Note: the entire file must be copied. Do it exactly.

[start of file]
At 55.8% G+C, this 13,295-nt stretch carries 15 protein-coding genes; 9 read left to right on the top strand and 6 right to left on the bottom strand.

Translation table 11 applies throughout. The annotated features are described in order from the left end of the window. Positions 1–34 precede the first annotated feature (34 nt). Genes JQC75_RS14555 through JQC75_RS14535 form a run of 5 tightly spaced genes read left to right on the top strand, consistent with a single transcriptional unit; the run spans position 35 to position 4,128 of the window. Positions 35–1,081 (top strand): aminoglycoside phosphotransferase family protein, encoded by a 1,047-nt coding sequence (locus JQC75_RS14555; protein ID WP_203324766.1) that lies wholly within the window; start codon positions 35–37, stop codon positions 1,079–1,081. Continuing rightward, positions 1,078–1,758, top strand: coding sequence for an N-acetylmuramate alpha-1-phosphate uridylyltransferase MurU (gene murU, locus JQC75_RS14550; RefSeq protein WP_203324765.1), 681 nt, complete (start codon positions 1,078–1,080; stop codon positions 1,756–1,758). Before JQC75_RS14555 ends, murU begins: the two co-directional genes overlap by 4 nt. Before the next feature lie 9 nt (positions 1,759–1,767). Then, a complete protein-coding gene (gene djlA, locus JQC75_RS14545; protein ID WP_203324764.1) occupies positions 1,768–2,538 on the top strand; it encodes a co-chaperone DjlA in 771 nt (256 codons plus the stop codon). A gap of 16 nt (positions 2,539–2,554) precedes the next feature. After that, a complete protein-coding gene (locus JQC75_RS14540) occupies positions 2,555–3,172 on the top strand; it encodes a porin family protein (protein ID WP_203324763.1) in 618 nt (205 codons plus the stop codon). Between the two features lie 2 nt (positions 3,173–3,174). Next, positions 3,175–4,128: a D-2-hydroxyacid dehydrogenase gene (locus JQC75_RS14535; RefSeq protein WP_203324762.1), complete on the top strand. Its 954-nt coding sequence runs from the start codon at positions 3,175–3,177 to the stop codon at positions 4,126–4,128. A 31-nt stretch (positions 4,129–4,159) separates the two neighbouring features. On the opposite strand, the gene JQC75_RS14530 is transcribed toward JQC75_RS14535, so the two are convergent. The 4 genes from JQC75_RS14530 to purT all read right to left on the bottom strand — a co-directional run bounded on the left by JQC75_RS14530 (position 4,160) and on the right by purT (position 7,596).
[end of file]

At 55.8% G+C, this 13,295-nt stretch carries 15 protein-coding genes; 9 read left to right on the top strand and 6 right to left on the bottom strand.

Translation table 11 applies throughout. The annotated features are described in order from the left end of the window. Positions 1–34 precede the first annotated feature (34 nt). Genes JQC75_RS14555 through JQC75_RS14535 form a run of 5 tightly spaced genes read left to right on the top strand, consistent with a single transcriptional unit; the run spans position 35 to position 4,128 of the window. Positions 35–1,081 (top strand): aminoglycoside phosphotransferase family protein, encoded by a 1,047-nt coding sequence (locus JQC75_RS14555; protein ID WP_203324766.1) that lies wholly within the window; start codon positions 35–37, stop codon positions 1,079–1,081. Continuing rightward, positions 1,078–1,758, top strand: coding sequence for an N-acetylmuramate alpha-1-phosphate uridylyltransferase MurU (gene murU, locus JQC75_RS14550; RefSeq protein WP_203324765.1), 681 nt, complete (start codon positions 1,078–1,080; stop codon positions 1,756–1,758). Before JQC75_RS14555 ends, murU begins: the two co-directional genes overlap by 4 nt. Before the next feature lie 9 nt (positions 1,759–1,767). Then, a complete protein-coding gene (gene djlA, locus JQC75_RS14545; protein ID WP_203324764.1) occupies positions 1,768–2,538 on the top strand; it encodes a co-chaperone DjlA in 771 nt (256 codons plus the stop codon). A gap of 16 nt (positions 2,539–2,554) precedes the next feature. After that, a complete protein-coding gene (locus JQC75_RS14540) occupies positions 2,555–3,172 on the top strand; it encodes a porin family protein (protein ID WP_203324763.1) in 618 nt (205 codons plus the stop codon). Between the two features lie 2 nt (positions 3,173–3,174). Next, positions 3,175–4,128: a D-2-hydroxyacid dehydrogenase gene (locus JQC75_RS14535; RefSeq protein WP_203324762.1), complete on the top strand. Its 954-nt coding sequence runs from the start codon at positions 3,175–3,177 to the stop codon at positions 4,126–4,128. A 31-nt stretch (positions 4,129–4,159) separates the two neighbouring features. On the opposite strand, the gene JQC75_RS14530 is transcribed toward JQC75_RS14535, so the two are convergent. The 4 genes from JQC75_RS14530 to purT all read right to left on the bottom strand — a co-directional run bounded on the left by JQC75_RS14530 (position 4,160) and on the right by purT (position 7,596).